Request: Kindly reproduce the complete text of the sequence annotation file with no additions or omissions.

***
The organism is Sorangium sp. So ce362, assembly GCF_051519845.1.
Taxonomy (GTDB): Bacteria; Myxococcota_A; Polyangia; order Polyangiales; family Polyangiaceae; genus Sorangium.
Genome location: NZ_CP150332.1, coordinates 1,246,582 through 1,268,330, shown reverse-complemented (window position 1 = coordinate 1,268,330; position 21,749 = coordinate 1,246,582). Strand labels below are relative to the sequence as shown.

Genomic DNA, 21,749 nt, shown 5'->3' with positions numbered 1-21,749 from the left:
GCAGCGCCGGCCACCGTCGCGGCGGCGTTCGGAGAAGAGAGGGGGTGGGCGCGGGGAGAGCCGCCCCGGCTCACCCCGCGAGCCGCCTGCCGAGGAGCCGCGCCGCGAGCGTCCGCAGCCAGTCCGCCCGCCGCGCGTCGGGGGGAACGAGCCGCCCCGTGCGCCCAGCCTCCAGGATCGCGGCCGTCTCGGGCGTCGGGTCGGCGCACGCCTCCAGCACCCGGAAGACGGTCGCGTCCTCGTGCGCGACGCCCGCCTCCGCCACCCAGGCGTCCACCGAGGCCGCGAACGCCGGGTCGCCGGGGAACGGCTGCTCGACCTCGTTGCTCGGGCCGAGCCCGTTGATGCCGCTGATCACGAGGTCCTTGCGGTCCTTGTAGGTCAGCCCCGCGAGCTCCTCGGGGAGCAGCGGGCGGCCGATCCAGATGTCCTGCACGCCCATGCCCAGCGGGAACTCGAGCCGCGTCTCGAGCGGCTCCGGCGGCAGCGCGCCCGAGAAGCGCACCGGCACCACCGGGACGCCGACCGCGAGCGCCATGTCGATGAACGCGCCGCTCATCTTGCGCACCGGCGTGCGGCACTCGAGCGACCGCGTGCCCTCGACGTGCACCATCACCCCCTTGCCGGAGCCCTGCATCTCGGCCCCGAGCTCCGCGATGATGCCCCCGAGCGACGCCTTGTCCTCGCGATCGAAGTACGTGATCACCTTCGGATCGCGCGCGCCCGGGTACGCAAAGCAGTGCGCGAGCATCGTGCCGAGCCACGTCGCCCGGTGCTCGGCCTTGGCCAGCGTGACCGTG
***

The organism is Sorangium sp. So ce362, assembly GCF_051519845.1.
Taxonomy (GTDB): Bacteria; Myxococcota_A; Polyangia; order Polyangiales; family Polyangiaceae; genus Sorangium.
Genome location: NZ_CP150332.1, coordinates 1,246,582 through 1,268,330, shown reverse-complemented (window position 1 = coordinate 1,268,330; position 21,749 = coordinate 1,246,582). Strand labels below are relative to the sequence as shown.

Genomic DNA, 21,749 nt, shown 5'->3' with positions numbered 1-21,749 from the left:
GCAGCGCCGGCCACCGTCGCGGCGGCGTTCGGAGAAGAGAGGGGGTGGGCGCGGGGAGAGCCGCCCCGGCTCACCCCGCGAGCCGCCTGCCGAGGAGCCGCGCCGCGAGCGTCCGCAGCCAGTCCGCCCGCCGCGCGTCGGGGGGAACGAGCCGCCCCGTGCGCCCAGCCTCCAGGATCGCGGCCGTCTCGGGCGTCGGGTCGGCGCACGCCTCCAGCACCCGGAAGACGGTCGCGTCCTCGTGCGCGACGCCCGCCTCCGCCACCCAGGCGTCCACCGAGGCCGCGAACGCCGGGTCGCCGGGGAACGGCTGCTCGACCTCGTTGCTCGGGCCGAGCCCGTTGATGCCGCTGATCACGAGGTCCTTGCGGTCCTTGTAGGTCAGCCCCGCGAGCTCCTCGGGGAGCAGCGGGCGGCCGATCCAGATGTCCTGCACGCCCATGCCCAGCGGGAACTCGAGCCGCGTCTCGAGCGGCTCCGGCGGCAGCGCGCCCGAGAAGCGCACCGGCACCACCGGGACGCCGACCGCGAGCGCCATGTCGATGAACGCGCCGCTCATCTTGCGCACCGGCGTGCGGCACTCGAGCGACCGCGTGCCCTCGACGTGCACCATCACCCCCTTGCCGGAGCCCTGCATCTCGGCCCCGAGCTCCGCGATGATGCCCCCGAGCGACGCCTTGTCCTCGCGATCGAAGTACGTGATCACCTTCGGATCGCGCGCGCCCGGGTACGCAAAGCAGTGCGCGAGCATCGTGCCGAGCCACGTCGCCCGGTGCTCGGCCTTGGCCAGCGTGACCGTG